Turnip- - - - - - - - - - - - - - Brassica rapa var. rapa (root and leaves) (sometimes Rapifera group
Chinese Cabbage - - - Brassica rapa (Pekinensis Group) once called celery cabbage
Broccoli Raab / Rapini - - - Brassica rapa (Ruvo Group)
Komatsuna - - - - - - - - - Brassica rapa (Perviridis Group) "Japanese Mustard Spinach"
Tatsoi - - - - - - -- - - - - - - Brassica rapa var. rosularis (Narinosa Group) once called B. Narinosa or B. rosularis
Mizuna - - - - - - - - - - - - Brassica rapa (Nipposinica group) "Japanese Mustard". medium spicy
Bok Choy - - - - - - - - - - Brassica rapa (Chinesis Group)

Choy Sum - - - - - - - - - Brassica rapa (Chinesis Group) small, delicate version of Bok Choy
Yu Choy Sum - - - - - - Brassica rapa (Chinesis or Parachinensis Group) specialized for the tender flowering tips:
Hon-Tsai-Tai - - - - - - a.k.a. B. rapa var parachinensis or B. rapa var purpurea / (Purpuraria Group)




http://en.wikipedia.org/wiki/Cruciferous_vegetables
[Last edited by RickCorey - May 14, 2014 11:16 AM (+)]
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Name: Lynn
Dallas, OR (Zone 8b)
Charter ATP Member Garden Sages I helped plan and beta test the plant database. I helped beta test the Garden Planting Calendar I was one of the first 300 contributors to the plant database! Plant Database Moderator
Forum moderator I helped beta test the first seed swap Celebrating Gardening: 2015 Plant and/or Seed Trader Garden Ideas: Master Level Sempervivums
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valleylynn
May 13, 2014 8:03 PM CST
Wow. Blinking
Name: Rick Corey
Everett WA 98204 (Zone 8a)
Sunset Zone 5. Koppen Csb. Eco 2f
I helped beta test the first seed swap Plant and/or Seed Trader Seed Starter Region: Pacific Northwest Photo Contest Winner: 2014 Vegetable Grower
Avid Green Pages Reviewer Garden Ideas: Master Level Garden Sages I was one of the first 300 contributors to the plant database! I helped plan and beta test the plant database. Charter ATP Member
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RickCorey
May 13, 2014 8:26 PM CST
A mess of turnip greens by any other name would boil up as sweet ...

Name: Kent Pfeiffer
Southeast Nebraska (Zone 5b)
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KentPfeiffer
May 13, 2014 9:00 PM CST

Plants Admin

RickCorey said:

I suppose that if a naming system can't be nailed down tight and any "intermediate" types assigned unambiguously to one sub-group or the other, taxonomists would rather ignore the differences and have a "neat and tidy" system instead of a real-world-useful system. Grumble grumble!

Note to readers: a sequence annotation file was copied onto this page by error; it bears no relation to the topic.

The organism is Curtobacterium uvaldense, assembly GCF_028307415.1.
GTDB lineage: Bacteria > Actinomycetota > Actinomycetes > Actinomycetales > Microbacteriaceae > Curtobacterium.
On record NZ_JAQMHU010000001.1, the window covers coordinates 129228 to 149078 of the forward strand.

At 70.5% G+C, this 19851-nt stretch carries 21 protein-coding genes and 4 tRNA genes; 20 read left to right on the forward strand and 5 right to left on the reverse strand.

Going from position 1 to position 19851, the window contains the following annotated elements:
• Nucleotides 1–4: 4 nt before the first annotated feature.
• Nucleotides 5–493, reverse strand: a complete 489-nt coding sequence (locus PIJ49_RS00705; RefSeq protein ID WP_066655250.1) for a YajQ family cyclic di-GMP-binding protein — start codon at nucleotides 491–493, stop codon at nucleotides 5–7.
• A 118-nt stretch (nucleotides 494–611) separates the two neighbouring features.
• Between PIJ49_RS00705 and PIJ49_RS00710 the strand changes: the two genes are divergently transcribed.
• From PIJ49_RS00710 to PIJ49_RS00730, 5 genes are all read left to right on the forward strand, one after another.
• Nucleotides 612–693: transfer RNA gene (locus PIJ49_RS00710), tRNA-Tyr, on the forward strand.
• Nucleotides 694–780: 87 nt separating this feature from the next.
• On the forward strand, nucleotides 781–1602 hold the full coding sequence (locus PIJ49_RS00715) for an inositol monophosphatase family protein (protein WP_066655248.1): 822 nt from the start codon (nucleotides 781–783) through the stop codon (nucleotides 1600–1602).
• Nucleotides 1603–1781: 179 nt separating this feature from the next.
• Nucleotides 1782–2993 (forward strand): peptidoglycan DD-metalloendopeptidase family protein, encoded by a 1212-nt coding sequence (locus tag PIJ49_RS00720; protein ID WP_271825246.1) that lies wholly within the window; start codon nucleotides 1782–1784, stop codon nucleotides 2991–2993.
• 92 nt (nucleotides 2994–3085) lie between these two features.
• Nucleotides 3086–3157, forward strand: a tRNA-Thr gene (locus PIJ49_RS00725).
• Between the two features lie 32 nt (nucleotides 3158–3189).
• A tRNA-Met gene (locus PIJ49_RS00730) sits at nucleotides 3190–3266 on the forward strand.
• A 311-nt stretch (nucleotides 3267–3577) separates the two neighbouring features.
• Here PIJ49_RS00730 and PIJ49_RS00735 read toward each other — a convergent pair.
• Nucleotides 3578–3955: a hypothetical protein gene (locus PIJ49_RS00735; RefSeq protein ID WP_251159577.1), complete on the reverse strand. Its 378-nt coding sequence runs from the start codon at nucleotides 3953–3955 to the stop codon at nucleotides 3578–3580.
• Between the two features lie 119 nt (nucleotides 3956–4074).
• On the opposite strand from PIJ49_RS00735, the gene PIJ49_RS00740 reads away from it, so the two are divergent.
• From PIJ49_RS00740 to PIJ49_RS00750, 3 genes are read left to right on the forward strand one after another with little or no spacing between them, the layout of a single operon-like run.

That's not remotely close to the reason taxonomists do what they do. I often see comments from gardeners to the effect that taxonomists are engaged in some sort of conspiracy to make their lives difficult or they 'must not have anything better to do'. Almost no one gets paid to be a plant taxonomist, per se. For the most part, they are university professors, museum curators, etc. who have plenty of other duties, but work on taxonomy on the side because they have great interest in the plants in question.

The current round of "lumping" is primarily being driven by DNA testing, which has finally become inexpensive enough to be paid for with the paltry grants available for this type of work. What they are finding, in short, is that appearances can be deceiving. Plants that look rather different from each other sometimes turn out to be much more closely related than had been assumed. Hypothetically, some of your chinese cabbage cultivars might be more closely related to some bok choy cultivars than they are to other cultivars of chinese cabbage. In which case, you couldn't really argue that chinese cabbage is distinct from bok choy, regardless of appearance.

[Last edited by KentPfeiffer - May 13, 2014 9:50 PM (+)]
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Name: Deb
Pacific Northwest (Zone 8b)
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Bonehead
May 14, 2014 8:32 AM CST
I find it rather fascinating how DNA testing is changing things up. The cabbage family noted by Rick is really impressive - what a diverse group of the same plant.
I want to live in a world where the chicken can cross the road without its motives being questioned.
Name: Rick Corey
Everett WA 98204 (Zone 8a)
Sunset Zone 5. Koppen Csb. Eco 2f
I helped beta test the first seed swap Plant and/or Seed Trader Seed Starter Region: Pacific Northwest Photo Contest Winner: 2014 Vegetable Grower
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RickCorey
May 14, 2014 11:56 AM CST
>> Hypothetically, some of your chinese cabbage cultivars might be more closely related to some bok choy cultivars than they are to other cultivars of chinese cabbage.

I didn't know that.

I think the same thing happened with bacteria, and THAT drives me crazy, too.

Bacterial species that looked similar, acted similarly, and metabolized similarly used to be grouped together (functional grouping, or 'appearance grouping' I guess).

Then DNA testing showed that many similar-seeming bacterial species had evolved "convergently" (I don't think they use that word) to function similarly in similar niches, but came from very different ancestry.

I guess taxonomy "has to" follow actual genetic lineage, since it intends to reflect ancestry.